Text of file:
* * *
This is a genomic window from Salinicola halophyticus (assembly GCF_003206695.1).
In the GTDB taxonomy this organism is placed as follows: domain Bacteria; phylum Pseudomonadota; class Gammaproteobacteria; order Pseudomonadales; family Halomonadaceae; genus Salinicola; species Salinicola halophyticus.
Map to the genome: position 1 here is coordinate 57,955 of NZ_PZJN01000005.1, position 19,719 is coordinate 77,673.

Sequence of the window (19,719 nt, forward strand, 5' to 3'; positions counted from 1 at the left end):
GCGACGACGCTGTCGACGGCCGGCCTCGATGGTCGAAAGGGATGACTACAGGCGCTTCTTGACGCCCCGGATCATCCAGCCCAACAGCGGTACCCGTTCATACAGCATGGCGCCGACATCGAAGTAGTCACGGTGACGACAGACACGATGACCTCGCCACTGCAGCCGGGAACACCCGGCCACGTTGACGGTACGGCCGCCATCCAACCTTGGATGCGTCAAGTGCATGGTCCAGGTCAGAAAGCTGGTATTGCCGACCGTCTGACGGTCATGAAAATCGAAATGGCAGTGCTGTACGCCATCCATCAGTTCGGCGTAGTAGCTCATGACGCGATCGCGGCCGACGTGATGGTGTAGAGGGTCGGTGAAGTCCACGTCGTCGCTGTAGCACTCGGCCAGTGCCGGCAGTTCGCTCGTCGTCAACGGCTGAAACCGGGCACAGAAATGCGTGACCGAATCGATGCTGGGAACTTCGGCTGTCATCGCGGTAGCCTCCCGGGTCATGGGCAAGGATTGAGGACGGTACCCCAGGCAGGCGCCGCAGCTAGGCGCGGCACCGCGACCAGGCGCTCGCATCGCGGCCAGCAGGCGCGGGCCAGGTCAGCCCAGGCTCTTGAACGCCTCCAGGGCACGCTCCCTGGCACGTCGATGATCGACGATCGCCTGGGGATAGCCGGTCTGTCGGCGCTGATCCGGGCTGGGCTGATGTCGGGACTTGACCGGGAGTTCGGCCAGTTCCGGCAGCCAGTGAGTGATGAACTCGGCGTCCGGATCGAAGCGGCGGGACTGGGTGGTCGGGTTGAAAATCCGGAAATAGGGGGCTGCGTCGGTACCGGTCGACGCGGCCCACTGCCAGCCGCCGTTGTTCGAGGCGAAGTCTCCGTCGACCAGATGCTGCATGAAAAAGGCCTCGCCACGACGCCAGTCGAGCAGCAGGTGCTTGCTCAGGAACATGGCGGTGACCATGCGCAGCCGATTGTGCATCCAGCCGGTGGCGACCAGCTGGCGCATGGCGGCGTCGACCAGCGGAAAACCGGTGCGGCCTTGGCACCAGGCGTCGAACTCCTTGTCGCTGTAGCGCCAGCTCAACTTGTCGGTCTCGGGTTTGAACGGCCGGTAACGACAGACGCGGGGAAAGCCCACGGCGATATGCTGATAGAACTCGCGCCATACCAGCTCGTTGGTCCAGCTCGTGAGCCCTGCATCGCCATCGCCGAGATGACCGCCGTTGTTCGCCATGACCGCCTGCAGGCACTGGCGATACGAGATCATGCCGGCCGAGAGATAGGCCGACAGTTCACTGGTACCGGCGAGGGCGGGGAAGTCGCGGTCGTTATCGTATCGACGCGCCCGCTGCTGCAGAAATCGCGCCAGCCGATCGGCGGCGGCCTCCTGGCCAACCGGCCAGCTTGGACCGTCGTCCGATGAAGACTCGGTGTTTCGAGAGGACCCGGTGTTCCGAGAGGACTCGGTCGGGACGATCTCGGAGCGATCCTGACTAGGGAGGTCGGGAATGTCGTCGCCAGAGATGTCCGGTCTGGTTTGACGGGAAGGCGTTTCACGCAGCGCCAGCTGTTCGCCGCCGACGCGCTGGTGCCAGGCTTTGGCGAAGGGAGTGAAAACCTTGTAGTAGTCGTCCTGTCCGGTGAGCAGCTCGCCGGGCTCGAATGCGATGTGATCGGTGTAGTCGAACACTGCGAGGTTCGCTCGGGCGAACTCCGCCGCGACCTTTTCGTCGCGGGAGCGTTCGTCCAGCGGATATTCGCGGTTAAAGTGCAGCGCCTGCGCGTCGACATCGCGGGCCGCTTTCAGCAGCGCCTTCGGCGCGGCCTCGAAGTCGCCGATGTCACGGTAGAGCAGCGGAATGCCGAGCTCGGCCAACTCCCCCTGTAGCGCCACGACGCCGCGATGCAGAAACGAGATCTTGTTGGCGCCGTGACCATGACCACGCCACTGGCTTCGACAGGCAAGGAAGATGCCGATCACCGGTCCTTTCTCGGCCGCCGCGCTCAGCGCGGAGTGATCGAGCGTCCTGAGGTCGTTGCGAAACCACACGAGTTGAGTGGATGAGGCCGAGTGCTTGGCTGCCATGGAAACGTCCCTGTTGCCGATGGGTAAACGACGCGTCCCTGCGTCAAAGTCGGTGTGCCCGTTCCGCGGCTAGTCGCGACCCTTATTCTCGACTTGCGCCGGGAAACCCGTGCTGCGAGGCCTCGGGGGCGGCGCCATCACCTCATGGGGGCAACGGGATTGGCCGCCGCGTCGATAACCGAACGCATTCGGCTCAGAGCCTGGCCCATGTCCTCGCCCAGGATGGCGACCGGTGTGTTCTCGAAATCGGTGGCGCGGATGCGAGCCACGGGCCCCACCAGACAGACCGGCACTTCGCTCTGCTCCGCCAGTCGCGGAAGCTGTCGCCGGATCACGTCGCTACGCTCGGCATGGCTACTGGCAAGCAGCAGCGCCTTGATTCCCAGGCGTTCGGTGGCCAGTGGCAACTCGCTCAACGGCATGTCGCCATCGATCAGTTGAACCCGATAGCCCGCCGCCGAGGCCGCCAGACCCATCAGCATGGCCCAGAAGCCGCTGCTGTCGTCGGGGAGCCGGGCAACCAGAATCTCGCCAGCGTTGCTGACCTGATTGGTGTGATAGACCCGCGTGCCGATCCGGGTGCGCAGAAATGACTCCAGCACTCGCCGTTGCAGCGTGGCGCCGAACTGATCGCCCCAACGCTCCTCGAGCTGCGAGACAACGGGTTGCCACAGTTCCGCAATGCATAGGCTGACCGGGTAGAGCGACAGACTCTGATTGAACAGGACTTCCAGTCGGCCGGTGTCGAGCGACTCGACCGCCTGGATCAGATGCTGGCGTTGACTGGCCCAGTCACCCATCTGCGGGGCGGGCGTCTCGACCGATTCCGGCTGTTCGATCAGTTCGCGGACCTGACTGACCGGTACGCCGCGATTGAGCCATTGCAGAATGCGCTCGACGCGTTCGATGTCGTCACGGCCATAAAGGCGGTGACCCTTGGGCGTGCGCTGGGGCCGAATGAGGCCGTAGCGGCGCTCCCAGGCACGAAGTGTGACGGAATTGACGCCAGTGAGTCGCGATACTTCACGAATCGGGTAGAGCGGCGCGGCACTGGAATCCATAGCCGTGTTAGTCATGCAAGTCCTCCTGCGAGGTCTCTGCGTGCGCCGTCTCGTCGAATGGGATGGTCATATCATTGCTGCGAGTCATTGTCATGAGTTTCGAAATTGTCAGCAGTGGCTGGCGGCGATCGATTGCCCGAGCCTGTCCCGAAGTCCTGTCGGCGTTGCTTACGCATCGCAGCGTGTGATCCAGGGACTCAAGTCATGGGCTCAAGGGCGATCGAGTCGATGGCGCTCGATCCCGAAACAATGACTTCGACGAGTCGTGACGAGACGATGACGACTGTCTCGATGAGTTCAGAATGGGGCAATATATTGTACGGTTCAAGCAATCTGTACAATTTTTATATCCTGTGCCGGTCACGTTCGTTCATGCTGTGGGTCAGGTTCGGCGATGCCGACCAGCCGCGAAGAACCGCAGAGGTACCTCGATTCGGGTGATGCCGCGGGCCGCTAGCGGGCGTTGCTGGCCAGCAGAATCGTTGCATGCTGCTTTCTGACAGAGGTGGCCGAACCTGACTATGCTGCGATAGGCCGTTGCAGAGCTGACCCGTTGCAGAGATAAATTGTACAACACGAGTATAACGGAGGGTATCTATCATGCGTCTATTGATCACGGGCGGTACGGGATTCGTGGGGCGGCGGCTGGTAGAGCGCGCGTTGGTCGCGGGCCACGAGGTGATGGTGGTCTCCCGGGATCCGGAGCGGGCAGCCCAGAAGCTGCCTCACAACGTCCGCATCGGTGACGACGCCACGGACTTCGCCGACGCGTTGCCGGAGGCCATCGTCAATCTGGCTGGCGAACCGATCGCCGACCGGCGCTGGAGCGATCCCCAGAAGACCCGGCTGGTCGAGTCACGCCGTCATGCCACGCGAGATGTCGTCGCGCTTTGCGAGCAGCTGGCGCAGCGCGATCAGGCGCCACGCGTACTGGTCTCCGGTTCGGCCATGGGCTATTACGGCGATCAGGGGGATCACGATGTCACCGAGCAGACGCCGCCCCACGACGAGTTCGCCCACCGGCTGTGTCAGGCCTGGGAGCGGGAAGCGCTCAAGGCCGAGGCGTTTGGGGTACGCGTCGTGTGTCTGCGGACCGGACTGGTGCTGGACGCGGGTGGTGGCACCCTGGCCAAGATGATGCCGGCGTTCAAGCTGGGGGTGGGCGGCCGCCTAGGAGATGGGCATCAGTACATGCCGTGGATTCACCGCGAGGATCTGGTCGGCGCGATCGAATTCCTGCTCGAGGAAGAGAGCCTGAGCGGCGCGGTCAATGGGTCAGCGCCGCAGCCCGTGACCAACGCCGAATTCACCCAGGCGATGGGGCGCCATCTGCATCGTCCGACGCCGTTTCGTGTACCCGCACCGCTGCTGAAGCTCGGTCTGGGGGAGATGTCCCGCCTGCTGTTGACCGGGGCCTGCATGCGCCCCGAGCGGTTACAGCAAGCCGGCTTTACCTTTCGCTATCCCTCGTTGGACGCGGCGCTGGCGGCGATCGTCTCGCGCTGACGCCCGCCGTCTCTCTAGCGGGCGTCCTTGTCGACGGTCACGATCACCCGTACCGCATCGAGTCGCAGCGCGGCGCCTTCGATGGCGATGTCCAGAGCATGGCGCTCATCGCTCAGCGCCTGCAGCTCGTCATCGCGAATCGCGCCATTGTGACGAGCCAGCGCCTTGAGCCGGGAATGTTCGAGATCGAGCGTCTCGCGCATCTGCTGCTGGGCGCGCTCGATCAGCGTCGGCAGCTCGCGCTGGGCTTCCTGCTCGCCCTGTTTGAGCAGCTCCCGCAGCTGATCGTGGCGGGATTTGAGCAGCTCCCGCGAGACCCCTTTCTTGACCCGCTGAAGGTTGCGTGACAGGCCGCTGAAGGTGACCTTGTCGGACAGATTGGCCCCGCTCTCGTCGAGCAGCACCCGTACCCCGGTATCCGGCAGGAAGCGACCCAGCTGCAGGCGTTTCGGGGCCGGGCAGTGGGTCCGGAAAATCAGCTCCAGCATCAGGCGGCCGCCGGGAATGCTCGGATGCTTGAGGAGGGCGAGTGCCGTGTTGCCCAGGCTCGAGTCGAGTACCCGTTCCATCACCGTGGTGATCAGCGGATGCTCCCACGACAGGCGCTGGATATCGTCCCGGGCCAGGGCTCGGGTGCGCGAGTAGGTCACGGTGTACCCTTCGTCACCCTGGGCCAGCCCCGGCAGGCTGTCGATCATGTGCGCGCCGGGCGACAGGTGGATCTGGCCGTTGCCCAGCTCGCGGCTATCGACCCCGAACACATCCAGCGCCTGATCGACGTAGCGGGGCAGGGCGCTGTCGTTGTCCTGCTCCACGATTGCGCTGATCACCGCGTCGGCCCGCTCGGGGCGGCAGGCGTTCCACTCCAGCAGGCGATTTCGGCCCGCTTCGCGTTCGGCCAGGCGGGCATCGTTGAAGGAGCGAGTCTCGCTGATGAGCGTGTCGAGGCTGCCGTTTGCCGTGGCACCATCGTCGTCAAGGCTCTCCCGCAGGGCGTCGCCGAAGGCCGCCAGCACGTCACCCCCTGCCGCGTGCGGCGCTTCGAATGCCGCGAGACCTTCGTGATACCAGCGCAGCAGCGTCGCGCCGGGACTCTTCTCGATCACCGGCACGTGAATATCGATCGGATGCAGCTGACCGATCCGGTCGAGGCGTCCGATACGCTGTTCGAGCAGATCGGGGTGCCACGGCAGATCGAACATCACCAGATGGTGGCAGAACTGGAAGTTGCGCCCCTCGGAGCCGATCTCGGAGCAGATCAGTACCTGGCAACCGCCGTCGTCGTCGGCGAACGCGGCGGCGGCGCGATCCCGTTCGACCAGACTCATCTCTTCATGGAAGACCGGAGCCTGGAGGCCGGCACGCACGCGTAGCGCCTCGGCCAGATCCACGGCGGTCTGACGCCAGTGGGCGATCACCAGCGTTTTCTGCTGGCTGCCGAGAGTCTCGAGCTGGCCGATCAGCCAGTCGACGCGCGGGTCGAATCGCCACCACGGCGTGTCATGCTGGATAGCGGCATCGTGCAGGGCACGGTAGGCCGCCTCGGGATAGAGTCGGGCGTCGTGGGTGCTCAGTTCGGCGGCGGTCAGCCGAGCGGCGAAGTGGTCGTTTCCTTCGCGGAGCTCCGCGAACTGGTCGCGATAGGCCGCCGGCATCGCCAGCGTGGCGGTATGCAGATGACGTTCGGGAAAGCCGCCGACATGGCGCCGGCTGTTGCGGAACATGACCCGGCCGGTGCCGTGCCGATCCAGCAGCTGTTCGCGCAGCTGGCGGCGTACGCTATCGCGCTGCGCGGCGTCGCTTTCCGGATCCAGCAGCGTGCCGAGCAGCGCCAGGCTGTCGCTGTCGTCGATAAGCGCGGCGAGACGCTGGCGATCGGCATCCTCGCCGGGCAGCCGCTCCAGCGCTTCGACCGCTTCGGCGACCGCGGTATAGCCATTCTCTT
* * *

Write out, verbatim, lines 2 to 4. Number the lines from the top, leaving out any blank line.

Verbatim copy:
In the GTDB taxonomy this organism is placed as follows: domain Bacteria; phylum Pseudomonadota; class Gammaproteobacteria; order Pseudomonadales; family Halomonadaceae; genus Salinicola; species Salinicola halophyticus.
Map to the genome: position 1 here is coordinate 57,955 of NZ_PZJN01000005.1, position 19,719 is coordinate 77,673.

Sequence of the window (19,719 nt, forward strand, 5' to 3'; positions counted from 1 at the left end):